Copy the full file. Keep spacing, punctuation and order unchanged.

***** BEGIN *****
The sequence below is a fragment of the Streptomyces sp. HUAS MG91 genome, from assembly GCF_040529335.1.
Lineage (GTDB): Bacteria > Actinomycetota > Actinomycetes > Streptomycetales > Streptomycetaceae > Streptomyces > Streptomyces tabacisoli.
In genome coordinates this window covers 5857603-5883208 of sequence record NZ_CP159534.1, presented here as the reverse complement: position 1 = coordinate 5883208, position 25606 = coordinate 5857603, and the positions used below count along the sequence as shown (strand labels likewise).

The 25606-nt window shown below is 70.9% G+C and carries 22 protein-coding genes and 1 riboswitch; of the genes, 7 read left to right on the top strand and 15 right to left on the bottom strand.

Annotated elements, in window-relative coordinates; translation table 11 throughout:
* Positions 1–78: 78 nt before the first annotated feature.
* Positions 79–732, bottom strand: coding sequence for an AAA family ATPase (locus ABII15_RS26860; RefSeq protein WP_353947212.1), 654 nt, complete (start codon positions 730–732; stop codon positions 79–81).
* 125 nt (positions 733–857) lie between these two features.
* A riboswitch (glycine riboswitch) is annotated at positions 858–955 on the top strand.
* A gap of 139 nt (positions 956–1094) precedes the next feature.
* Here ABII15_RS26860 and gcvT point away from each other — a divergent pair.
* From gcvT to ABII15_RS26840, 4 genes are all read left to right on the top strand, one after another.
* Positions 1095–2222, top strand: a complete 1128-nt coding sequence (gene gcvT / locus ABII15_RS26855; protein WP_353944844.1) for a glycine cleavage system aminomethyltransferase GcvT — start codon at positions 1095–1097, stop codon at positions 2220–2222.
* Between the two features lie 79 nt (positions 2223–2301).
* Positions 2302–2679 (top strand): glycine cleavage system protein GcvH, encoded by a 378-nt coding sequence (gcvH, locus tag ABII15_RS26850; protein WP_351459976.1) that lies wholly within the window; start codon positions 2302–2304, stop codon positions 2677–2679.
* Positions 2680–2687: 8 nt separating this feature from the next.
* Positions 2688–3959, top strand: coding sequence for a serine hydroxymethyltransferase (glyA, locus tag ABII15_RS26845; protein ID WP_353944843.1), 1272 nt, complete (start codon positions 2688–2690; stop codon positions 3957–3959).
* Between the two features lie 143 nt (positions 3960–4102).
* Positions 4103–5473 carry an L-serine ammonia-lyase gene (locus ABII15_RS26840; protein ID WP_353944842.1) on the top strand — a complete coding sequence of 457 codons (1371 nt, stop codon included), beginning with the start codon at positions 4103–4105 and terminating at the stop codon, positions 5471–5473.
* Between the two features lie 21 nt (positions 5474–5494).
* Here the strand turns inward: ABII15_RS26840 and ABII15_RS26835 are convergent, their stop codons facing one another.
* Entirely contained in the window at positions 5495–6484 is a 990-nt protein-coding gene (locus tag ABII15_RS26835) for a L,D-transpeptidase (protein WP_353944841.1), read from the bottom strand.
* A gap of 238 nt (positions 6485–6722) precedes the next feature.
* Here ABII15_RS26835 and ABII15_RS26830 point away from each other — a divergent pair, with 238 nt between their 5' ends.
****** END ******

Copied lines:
The sequence below is a fragment of the Streptomyces sp. HUAS MG91 genome, from assembly GCF_040529335.1.
Lineage (GTDB): Bacteria > Actinomycetota > Actinomycetes > Streptomycetales > Streptomycetaceae > Streptomyces > Streptomyces tabacisoli.
In genome coordinates this window covers 5857603-5883208 of sequence record NZ_CP159534.1, presented here as the reverse complement: position 1 = coordinate 5883208, position 25606 = coordinate 5857603, and the positions used below count along the sequence as shown (strand labels likewise).

The 25606-nt window shown below is 70.9% G+C and carries 22 protein-coding genes and 1 riboswitch; of the genes, 7 read left to right on the top strand and 15 right to left on the bottom strand.

Annotated elements, in window-relative coordinates; translation table 11 throughout:
* Positions 1–78: 78 nt before the first annotated feature.
* Positions 79–732, bottom strand: coding sequence for an AAA family ATPase (locus ABII15_RS26860; RefSeq protein WP_353947212.1), 654 nt, complete (start codon positions 730–732; stop codon positions 79–81).
* 125 nt (positions 733–857) lie between these two features.
* A riboswitch (glycine riboswitch) is annotated at positions 858–955 on the top strand.
* A gap of 139 nt (positions 956–1094) precedes the next feature.
* Here ABII15_RS26860 and gcvT point away from each other — a divergent pair.
* From gcvT to ABII15_RS26840, 4 genes are all read left to right on the top strand, one after another.
* Positions 1095–2222, top strand: a complete 1128-nt coding sequence (gene gcvT / locus ABII15_RS26855; protein WP_353944844.1) for a glycine cleavage system aminomethyltransferase GcvT — start codon at positions 1095–1097, stop codon at positions 2220–2222.
* Between the two features lie 79 nt (positions 2223–2301).
* Positions 2302–2679 (top strand): glycine cleavage system protein GcvH, encoded by a 378-nt coding sequence (gcvH, locus tag ABII15_RS26850; protein WP_351459976.1) that lies wholly within the window; start codon positions 2302–2304, stop codon positions 2677–2679.
* Positions 2680–2687: 8 nt separating this feature from the next.
* Positions 2688–3959, top strand: coding sequence for a serine hydroxymethyltransferase (glyA, locus tag ABII15_RS26845; protein ID WP_353944843.1), 1272 nt, complete (start codon positions 2688–2690; stop codon positions 3957–3959).
* Between the two features lie 143 nt (positions 3960–4102).
* Positions 4103–5473 carry an L-serine ammonia-lyase gene (locus ABII15_RS26840; protein ID WP_353944842.1) on the top strand — a complete coding sequence of 457 codons (1371 nt, stop codon included), beginning with the start codon at positions 4103–4105 and terminating at the stop codon, positions 5471–5473.
* Between the two features lie 21 nt (positions 5474–5494).
* Here the strand turns inward: ABII15_RS26840 and ABII15_RS26835 are convergent, their stop codons facing one another.
* Entirely contained in the window at positions 5495–6484 is a 990-nt protein-coding gene (locus tag ABII15_RS26835) for a L,D-transpeptidase (protein WP_353944841.1), read from the bottom strand.
* A gap of 238 nt (positions 6485–6722) precedes the next feature.
* Here ABII15_RS26835 and ABII15_RS26830 point away from each other — a divergent pair, with 238 nt between their 5' ends.